Nevertheless I wonder, whether the Bush administration was really all that slow – or did those early few months represent a time needed for the new administration to get its feet on the ground, carefully survey the situation and save itself from making decisions it and we would live to regret later?

Service also highlights British Prime Minister Margaret Thatcher’s unusual role in all of this – sometimes reported through the eyes and memoirs of the British Ambassador to Moscow Brian Cartledge to which and whom Service had access. Strangely, however, despite his influence on the information included, Cartledge, although mentioned and quoted various times in the text, is not even included in the index.

In several parts of the book, Service describes conversations between British and US leaders during which they refused Gobachev’s plea for a loan to bail out his highly indebted government that could have helped keep him in power.  Maybe the Western response was simply not well thought through and based on questionable economic advice since the Bush administration simultaneously publicly declared its support for the continuation of the Soviet Union with Gorbachev in power.  This public declaration of fealty was exemplified by Bush’s “Chicken Kiev” speech August 1, 1991 less than a month before the failed August coup.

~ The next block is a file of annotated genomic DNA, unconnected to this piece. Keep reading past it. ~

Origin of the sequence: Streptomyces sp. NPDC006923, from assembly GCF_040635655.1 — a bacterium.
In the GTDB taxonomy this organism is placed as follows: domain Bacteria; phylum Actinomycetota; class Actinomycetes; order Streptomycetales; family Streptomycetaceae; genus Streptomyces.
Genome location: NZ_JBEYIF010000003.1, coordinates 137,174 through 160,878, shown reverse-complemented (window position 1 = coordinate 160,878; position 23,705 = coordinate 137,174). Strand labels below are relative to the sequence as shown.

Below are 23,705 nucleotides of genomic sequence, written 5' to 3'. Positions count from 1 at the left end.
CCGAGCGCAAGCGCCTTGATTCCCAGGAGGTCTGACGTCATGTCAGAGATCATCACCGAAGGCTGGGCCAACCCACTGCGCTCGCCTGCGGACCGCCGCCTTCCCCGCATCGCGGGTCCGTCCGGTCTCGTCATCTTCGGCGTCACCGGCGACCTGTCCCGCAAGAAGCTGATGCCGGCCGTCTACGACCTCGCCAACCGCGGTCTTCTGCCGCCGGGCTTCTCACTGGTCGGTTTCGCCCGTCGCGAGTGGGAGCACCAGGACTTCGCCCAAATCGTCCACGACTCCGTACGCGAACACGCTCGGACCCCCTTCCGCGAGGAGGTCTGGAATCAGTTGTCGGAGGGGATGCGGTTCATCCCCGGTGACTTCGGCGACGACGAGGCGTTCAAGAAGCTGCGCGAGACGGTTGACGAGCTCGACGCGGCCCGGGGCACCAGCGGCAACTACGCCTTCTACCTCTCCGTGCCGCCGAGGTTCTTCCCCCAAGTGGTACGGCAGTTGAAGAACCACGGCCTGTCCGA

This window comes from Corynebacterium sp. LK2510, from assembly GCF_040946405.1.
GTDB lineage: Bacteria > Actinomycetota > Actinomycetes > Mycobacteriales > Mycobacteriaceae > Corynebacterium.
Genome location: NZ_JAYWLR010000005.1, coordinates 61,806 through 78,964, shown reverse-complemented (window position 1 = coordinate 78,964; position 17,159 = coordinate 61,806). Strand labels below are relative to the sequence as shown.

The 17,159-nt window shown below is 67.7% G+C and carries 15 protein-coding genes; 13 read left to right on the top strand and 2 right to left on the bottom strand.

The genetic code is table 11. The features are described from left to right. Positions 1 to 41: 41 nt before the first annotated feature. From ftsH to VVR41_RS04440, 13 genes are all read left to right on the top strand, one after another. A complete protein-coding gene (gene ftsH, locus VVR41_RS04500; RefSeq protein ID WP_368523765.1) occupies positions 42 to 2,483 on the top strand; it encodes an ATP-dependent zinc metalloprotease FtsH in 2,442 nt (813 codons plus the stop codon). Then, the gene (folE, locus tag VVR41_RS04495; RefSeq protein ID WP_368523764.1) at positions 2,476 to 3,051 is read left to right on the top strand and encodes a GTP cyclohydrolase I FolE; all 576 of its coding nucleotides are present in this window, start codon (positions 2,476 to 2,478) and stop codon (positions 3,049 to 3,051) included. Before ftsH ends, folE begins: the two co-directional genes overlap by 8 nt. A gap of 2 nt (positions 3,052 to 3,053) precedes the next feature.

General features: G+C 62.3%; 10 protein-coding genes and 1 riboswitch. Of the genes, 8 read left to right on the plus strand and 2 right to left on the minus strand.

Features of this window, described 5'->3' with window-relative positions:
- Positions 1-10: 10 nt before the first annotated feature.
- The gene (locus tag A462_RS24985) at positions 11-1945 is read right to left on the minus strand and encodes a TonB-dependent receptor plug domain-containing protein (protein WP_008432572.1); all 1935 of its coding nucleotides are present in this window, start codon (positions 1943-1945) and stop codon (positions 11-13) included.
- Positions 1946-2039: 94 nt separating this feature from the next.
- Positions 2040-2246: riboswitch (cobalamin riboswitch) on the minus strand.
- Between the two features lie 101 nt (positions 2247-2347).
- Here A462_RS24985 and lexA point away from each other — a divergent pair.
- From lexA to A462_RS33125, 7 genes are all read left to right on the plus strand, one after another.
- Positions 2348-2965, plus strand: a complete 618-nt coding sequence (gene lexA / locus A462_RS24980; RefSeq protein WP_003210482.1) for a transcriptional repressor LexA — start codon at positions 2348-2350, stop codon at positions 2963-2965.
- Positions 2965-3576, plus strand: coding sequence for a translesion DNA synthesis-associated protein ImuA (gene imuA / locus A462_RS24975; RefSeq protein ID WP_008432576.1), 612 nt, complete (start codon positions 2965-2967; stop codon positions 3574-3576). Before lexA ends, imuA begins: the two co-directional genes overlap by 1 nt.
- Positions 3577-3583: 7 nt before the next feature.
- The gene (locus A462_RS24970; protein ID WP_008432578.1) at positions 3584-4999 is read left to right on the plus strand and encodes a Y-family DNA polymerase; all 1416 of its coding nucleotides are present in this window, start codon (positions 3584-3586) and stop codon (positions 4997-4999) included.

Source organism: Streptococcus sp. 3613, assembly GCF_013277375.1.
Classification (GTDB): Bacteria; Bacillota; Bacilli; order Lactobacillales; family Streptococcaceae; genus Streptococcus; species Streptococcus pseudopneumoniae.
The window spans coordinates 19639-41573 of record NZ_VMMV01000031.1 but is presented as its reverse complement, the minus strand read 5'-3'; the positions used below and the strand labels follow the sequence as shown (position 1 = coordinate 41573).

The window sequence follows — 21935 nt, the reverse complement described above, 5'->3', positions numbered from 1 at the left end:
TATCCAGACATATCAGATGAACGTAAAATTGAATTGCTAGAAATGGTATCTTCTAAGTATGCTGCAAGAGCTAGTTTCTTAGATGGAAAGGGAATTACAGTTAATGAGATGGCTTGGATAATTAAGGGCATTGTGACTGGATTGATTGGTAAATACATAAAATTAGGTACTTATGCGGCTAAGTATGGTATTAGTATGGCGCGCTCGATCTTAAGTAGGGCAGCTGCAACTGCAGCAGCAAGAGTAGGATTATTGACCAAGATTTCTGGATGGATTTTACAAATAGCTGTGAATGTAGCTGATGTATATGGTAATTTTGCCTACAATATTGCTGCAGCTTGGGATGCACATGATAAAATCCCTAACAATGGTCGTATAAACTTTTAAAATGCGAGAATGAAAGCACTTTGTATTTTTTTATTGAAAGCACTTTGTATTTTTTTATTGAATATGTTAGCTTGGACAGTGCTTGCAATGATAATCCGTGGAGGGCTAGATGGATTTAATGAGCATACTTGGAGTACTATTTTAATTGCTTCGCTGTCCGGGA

Why then was the West so insistent on refusing to bail Gorbachev out when the indications were that a coup by hard line Politburo leaders would most likely displace and then follow him and be highly problematic for the US?   Service does not explain the reasoning but I wish he had because it is important for better understanding future implications of this historical period.  There may also be parallels here because similar economic weaknesses coupled with its military overreach that helped usher the Soviet Union into its grave are also in evidence today with respect to Putin’s Kremlin.